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9 Dec 2002 : Column 127—continued

Mr. Michael Howard (Folkestone and Hythe): I congratulate my hon. Friend on his comprehensive demolition of the principal reason advanced by the Chancellor in justification of his decision. Does my hon. Friend share with me some sympathy for the Paymaster General, who has been placed in an impossible position this evening by the refusal of the Chancellor to accept my invitation to come to the House personally this evening to defend his mean-minded decision; and will my hon. Friend accept my assurance that the next Conservative Government will make in full the payment to the trust that should have been made by the Chancellor this year in accordance with the precedents that my hon. Friend has explained?

Mr. Djanogly: I thank my right hon. and learned Friend for that tremendous intervention. I am sure that many victims across the country will be very grateful for his words and I thank him on their behalf.

The UK has the second largest population of thalidomide victims world wide. The country with the largest such population is Germany, with 2,851 registered survivors. After the UK comes Japan, which has 317 survivors. It is important to realise that, of those three nations, the UK Government are alone in never having agreed directly to compensate thalidomide victims. Indeed, looking at it in that way, not only have the UK Government not had to pay a penny to thalidomide victims, but they have been receiving tax revenues from the payments made by drugs companies for the welfare of victims. I ask the Minister: how fair is that?

All payments made to thalidomiders in Germany are tax free. For a more local comparison, I refer the Minister to section 192 of the Irish Taxes Consolidation Act 1997, which states that any handicap that can be linked with the taking by the individual's mother during her pregnancy of preparations containing thalidomide is to be exempt from income tax and not to be reckoned in computing total income. Accordingly, not only does the current Government's position run totally contrary to the spirit and practice of Government policy since 1974 in terms of dealing with the effects of this terrible tragedy, but their position runs contrary to the practice of every other country I have been able to find, which all basically follow the principle that Government should not make a profit from the victims of thalidomide.

I urge the Government to think again on this matter. Please look at how the victims are still struggling by reason of no fault of their own; look at what every Government since 1974 have done for the victims; look at the tax income that the UK has received from the victims, despite Government payments to the trust; look at the fact that the British Government have never directly given a penny towards the welfare of these victims; look at the fact that every other country not only does not tax its own victims, but gives them taxpayers' money; and then please look again at the Chancellor's mean-spirited and factually incorrect response to this sensible and fair request. The eyes of the country are on the Government. Please do the right thing for the victims of this terrible ongoing tragedy.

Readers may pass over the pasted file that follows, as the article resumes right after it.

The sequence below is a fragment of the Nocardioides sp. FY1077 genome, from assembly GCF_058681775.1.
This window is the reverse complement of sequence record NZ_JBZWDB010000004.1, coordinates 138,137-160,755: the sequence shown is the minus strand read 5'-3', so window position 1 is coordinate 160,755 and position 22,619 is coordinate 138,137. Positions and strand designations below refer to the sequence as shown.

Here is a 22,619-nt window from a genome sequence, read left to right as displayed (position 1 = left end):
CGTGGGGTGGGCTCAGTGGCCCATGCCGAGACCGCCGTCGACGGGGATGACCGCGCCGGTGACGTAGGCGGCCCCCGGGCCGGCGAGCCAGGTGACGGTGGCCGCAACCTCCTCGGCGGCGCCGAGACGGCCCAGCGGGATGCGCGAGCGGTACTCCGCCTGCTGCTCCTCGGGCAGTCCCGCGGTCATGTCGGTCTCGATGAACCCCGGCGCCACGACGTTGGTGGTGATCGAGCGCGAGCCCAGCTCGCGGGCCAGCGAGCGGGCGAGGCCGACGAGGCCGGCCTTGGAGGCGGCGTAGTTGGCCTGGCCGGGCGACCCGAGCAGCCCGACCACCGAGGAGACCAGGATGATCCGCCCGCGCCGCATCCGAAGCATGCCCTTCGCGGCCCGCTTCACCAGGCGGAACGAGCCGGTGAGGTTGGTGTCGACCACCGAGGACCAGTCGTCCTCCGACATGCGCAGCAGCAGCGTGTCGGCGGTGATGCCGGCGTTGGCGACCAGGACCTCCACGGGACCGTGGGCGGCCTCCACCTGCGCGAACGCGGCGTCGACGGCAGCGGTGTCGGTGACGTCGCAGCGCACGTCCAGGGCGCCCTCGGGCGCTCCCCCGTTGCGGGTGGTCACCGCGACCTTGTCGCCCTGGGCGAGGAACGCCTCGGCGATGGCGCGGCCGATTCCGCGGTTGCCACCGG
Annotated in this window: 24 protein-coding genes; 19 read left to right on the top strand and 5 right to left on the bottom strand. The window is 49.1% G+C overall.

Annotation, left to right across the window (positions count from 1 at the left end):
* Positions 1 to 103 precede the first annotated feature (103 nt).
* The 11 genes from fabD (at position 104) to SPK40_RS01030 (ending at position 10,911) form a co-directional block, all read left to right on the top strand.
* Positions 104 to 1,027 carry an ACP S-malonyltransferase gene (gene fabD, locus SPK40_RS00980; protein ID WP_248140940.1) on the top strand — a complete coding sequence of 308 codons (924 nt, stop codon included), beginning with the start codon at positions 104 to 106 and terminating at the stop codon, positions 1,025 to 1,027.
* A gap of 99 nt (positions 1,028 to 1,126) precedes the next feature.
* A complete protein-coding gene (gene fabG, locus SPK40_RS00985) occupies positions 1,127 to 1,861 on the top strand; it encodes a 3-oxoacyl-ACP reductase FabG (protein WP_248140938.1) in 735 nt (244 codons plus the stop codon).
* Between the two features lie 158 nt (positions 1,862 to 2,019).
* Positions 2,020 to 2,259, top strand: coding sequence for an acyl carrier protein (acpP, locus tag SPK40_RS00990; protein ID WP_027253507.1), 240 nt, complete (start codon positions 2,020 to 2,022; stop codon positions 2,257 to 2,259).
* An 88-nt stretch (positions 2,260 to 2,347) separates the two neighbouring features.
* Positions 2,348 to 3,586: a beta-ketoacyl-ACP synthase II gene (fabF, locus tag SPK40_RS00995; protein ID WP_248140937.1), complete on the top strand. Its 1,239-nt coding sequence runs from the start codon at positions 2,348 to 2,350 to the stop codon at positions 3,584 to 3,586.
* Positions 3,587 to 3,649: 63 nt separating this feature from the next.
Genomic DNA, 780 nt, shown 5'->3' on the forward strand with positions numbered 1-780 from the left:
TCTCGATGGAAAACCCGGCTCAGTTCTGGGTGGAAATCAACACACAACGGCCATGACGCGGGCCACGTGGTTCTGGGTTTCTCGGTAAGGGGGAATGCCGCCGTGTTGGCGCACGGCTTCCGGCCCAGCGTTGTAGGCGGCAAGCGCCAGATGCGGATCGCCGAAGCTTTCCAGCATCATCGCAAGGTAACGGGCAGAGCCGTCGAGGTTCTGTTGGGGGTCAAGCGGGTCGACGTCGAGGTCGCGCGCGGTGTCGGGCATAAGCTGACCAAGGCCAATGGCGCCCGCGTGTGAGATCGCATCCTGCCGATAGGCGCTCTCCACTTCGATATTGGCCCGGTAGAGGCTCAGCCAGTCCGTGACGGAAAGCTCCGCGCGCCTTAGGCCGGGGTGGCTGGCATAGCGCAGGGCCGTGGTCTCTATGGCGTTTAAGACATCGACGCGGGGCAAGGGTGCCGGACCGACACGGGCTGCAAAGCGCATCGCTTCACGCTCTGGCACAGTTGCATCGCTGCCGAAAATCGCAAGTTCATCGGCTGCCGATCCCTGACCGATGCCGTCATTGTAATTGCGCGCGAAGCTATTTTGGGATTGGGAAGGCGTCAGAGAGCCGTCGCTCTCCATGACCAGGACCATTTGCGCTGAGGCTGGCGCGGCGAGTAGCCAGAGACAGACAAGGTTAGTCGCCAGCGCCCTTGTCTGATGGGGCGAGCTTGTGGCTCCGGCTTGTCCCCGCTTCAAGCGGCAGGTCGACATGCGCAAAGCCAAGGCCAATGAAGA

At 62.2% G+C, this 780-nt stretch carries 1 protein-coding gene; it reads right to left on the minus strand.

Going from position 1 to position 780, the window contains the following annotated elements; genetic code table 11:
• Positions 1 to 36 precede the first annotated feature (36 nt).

10.44 pm

The Paymaster General (Dawn Primarolo): I congratulate the hon. Member for Huntingdon (Mr. Djanogly) on securing tonight's Adjournment debate. As Members can probably tell, I have a very bad cold, so I hope that my voice will hold up during my reply.

I intend to explain to the House the decision of the previous Government in 1996 according to the documentation, the basis on which that decision was taken, why we believe that it was correct, and why it should stand. Although a vital piece of the jigsaw was missing from the hon. Gentleman's contribution, it was otherwise excellent, and the whole House will want strongly to add its voice to the points that he made—[Interruption.] I caution Conservative Members against commenting until they know what their Government's policy, which is the one in place now, was.

The position is quite clear, and the hon. Gentleman explained it in great detail. First, he noted the incredibly important work that the trust does, and its valuable role in supporting the victims of the tragedy—remarkable people who are now approaching middle age. The trust has played a valuable role in enabling them to lead fulfilling lives. As the hon. Gentleman also pointed out, over the years, successive Governments have made significant contributions to the trust. In 1974, the then Labour Government contributed some #5 million in recognition that, in terms of the original settlement, confusion over the tax position may have changed the decision on how much money was paid into the trust. They made a subsequent contribution in 1978, in recognition of the new beneficiaries within the trust's remit, and in fairness to the original payment. That payment was in respect of the setting up of the trust, and of the actual amount that would have been settled. From 1974, the tax position was clear, and I shall explain to the House what it is now.